Market & Technology
- Sky plans ONdigital compatibility (The Guardian) British Sky Broadcasting has announced plans for an add-on module which will enable viewers to receive its services through the set-top decoder box designed for its rival, ONdigital.
- AOL To Deliver Internet Via TV (Reuters) America Online unveiled its long-awaited interactive television plans, seeking to demonstrate that the top Internet media network is ready to play in the converging worlds of computers and TV. AOL TV, as the America Online project is called, will bring many features of the existing AOL online service to U.S. TV viewers, like e-mail buddy lists and quick-checkout online shopping, as well as various special TV navigation features.
- Microsoft bids for German cable networks (BBC) The world's largest software company Microsoft is teaming up with German media giant Bertelsmann in a bid to buy parts of Germany's largest cable television network, currently run by Deutsche Telekom.
- UK - Net castaways emerge happy but smelly (BBC) Four volunteers shut away for 100 hours to test their survival skills on the Internet have emerged, concluding that while deodorant is hard to come by, eager e-mailers are never far away. The two women and men had to feed, clothe and entertain themselves with only the Internet for company. The experiment had been a great success. All four castaways had "greatly enjoyed the social connections available on the Internet". The experiment was run by msn.co.uk, Microsoft's Internet arm which plans to repeat the study next year to see how online shopping and other everyday usage of the Internet changes over the next 12 months.
- Singapore Staking Claim As E-Commerce Hub (TechWeb, CMPnet)
- Europe: Flat Rate, or Else (Wired) The lack of flat-rate Internet access is stalling Europe's ability to catch up to the United States in the global digital marketplace, a new report says. The Jupiter Communications research notes that the popularity of "free" European Internet service providers is not increasing the number of Europeans on the Net.
- Microsoft joins free Net spree (BBC) Microsoft has acted to stem losses of subscribers from its UK Internet access service by announcing it is going free from next month.
- AOL, free ISPs in 'Battle of Britain' (ZDNN)
- Amazon to cut bestseller prices (CNET News.com) Amazon.com threatened to begin an Internet book sale war today by selling books on the New York Times bestseller list at 50 percent below list price. The price cuts apply to hardcover and paperback books in three categories on the Times' list: fiction, nonfiction, and advice/how-to books.
- AOL overhauls shopping center (ZDNN) AOL will create Shop@AOL, a platform that dumps its current proprietary format in favor of using HTML. The new platform will have a coherent design with its three Web sites. AOL will remake its design, and duplicate the new look and feel on its CompuServe and Netcenter.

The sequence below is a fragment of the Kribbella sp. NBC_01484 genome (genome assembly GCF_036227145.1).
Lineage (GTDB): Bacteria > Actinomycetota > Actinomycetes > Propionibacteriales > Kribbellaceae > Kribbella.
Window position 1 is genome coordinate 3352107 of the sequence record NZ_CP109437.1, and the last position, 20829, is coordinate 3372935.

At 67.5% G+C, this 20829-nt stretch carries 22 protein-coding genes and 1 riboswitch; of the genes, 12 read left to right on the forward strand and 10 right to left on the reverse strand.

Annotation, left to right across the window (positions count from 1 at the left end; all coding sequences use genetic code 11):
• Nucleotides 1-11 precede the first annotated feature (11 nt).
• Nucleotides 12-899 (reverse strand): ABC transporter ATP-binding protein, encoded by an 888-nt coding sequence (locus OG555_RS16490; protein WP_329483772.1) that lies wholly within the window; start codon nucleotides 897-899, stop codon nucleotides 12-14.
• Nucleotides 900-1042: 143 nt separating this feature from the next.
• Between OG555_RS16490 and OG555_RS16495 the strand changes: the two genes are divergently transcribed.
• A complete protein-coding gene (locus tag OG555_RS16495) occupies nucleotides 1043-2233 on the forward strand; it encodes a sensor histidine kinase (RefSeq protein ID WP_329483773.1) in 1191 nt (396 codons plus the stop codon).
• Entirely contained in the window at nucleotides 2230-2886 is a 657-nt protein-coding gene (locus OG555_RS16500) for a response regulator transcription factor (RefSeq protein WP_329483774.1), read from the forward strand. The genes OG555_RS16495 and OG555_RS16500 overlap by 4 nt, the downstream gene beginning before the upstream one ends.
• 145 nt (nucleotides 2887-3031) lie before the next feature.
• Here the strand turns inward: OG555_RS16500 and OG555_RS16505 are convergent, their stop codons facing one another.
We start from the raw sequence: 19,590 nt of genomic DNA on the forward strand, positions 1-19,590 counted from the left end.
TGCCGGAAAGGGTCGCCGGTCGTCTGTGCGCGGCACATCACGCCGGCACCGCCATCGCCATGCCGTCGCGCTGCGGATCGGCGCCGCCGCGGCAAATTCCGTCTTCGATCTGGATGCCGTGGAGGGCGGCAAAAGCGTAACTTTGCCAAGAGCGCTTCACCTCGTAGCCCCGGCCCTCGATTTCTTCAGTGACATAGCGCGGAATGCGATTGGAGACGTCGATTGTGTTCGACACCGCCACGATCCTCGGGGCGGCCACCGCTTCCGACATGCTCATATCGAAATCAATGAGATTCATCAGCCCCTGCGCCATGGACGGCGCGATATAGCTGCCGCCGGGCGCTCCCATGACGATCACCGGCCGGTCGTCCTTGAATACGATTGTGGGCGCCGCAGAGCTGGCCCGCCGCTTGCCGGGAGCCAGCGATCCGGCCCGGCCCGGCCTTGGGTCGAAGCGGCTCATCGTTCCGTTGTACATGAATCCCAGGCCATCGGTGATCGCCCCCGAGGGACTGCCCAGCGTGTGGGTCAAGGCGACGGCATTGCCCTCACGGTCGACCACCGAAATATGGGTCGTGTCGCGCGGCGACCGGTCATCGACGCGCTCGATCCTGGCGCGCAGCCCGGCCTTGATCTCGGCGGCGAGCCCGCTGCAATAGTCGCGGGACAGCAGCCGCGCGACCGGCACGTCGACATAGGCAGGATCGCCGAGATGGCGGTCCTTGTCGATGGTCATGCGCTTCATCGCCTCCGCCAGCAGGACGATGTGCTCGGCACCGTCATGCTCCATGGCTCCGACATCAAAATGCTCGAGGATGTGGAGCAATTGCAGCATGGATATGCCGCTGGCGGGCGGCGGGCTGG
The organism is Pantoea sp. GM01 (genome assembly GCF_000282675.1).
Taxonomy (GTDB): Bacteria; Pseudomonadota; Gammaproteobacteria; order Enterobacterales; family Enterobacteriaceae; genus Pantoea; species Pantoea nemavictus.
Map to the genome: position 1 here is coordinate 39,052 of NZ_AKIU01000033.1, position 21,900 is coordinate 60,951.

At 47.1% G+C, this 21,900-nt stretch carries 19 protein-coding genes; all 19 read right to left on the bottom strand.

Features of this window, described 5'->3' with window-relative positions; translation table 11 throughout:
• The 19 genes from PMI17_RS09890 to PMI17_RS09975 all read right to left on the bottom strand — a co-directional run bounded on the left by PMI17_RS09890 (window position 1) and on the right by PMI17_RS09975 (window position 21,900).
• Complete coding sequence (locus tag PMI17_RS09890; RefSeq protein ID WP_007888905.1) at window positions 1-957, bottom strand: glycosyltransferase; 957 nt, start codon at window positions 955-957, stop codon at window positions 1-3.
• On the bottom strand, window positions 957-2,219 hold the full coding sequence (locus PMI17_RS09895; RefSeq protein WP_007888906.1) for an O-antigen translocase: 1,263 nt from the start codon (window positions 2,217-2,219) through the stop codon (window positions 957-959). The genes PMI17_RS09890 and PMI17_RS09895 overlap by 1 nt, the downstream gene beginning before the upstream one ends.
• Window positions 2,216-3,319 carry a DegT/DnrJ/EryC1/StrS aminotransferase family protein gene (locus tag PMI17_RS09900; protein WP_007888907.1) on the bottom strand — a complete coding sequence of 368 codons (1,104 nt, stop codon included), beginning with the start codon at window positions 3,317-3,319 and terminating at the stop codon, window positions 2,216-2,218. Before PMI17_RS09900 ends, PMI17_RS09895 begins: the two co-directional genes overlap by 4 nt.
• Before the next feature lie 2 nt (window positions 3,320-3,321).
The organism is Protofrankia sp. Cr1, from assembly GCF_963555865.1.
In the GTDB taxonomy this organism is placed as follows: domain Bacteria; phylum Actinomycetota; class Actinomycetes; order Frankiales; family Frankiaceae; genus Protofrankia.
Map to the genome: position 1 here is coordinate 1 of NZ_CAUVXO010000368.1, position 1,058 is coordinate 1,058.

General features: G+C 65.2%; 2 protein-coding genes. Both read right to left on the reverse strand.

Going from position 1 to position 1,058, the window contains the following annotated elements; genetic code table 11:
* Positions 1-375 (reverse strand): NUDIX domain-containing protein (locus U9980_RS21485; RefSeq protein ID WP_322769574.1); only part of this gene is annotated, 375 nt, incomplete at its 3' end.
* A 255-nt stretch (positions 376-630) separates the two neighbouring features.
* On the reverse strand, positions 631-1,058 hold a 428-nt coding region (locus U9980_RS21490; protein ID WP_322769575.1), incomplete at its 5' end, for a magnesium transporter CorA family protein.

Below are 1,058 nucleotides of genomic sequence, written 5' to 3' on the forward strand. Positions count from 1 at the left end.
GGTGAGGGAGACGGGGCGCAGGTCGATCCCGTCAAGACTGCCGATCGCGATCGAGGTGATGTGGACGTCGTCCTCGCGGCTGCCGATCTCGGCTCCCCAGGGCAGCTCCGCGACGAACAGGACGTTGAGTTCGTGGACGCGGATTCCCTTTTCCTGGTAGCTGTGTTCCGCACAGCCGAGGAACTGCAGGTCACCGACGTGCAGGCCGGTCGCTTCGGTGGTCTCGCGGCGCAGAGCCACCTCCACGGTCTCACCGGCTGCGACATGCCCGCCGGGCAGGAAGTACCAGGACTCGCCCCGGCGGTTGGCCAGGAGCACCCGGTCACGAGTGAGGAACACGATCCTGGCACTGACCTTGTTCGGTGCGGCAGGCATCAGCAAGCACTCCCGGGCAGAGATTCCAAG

- Dow Jones and Reuters join forces on the Web (Silicon) Rival financial news services, Dow Jones and Reuters, are joining forces to provide a Web-based service called Dow Jones Reuters Business Interactive. The companies say the combination of Dow Jones Interactive and Reuters Business Briefing will reach over 650,000 users.
- Microsoft’s CEO summit draws bigwigs (WSJ Interactive Edition) 107 top-level executives, including heavyweights such as Jack Welch, Rupert Murdoch and Warren Buffett, are gathering at Microsoft's corporate campus for the three-day, third annual Microsoft CEO summit.
- Microsoft, Sony link up on digital music (Wall Street Journal) Sony, using technology developed by Microsoft, plans to begin selling new hit "virtual singles" over the Internet at the same time the songs are available in record stores.
- MTV to Acquire Web Music Rival (New York Times (registration required)) MTV Networks will acquire two new-media businesses, SonicNet, one of the first commercial sites on the Web dedicated to music, and The Box, a pay-per-view cable television music service.
- Nintendo intensifies video games battle (BBC) The real-life battle for video game supremacy escalated with Nintendo saying they will launch a powerful new games console by the end of 2000. Nintendo have revealed that the new console will load games using DVD technology. IBM will build 400 megahertz PowerPC microchips for the console. The next generation of game machines is likely to offer Internet connection and music and video entertainment.
- Are Web surfers fleeing portal sites? (ZDNN) Traffic to the major sites on the Internet fell during the month of April, as folks in northern climates left their computers to emerge from hibernation and a more sophisticated Web audience visited more narrowly focused sites.
- Microsoft Can Claim a Browser Majority (New York Times) A survey shows that almost 60 percent of companies say they now use the Microsoft Corporation's Internet browser.
- Netscape releases updated Communicator (CNET News.com) Netscape Communications, acquired earlier this year by America Online, has posted Communicator version 4.6. The update offers RealNetworks' G2 multimedia player, a simpler way to get digital certificates, new 56-bit DES encryption ciphers for export and domestic versions, and unspecified bug fixes.
- Yahoo debuts voice chat in Canada (Reuters) Yahoo launched new Canadian features today, including the first free service allowing Web surfers to chat in real time around the world via voice messages.
- Bids temporarily off at eBay (CNET News.com) Popular auction site eBay has extended some auctions because of continuing technical difficulties that have brought all bidding at eBay to a halt.
- Asian businesses will soon use the Internet more than Europeans (vnu|net) Businesses in Asia will leapfrog Europe in terms of Internet use over the next few years, but their US counterparts will remain on the vanguard of the phenomena according to a survey by Booz Allen & Hamilton and the Economist Intelligence Unit (EUI).
Links to news items about
legal and regulatory aspects of Internet and the information society, and
market and technology
edited by Richard Swetenham (email@example.com). - Contributors: TKRNews, Yaman Akdeniz, Gerhard Heine, Alan Reekie, Stefaan Verhulst
Archive | Full text of latest background items | Search site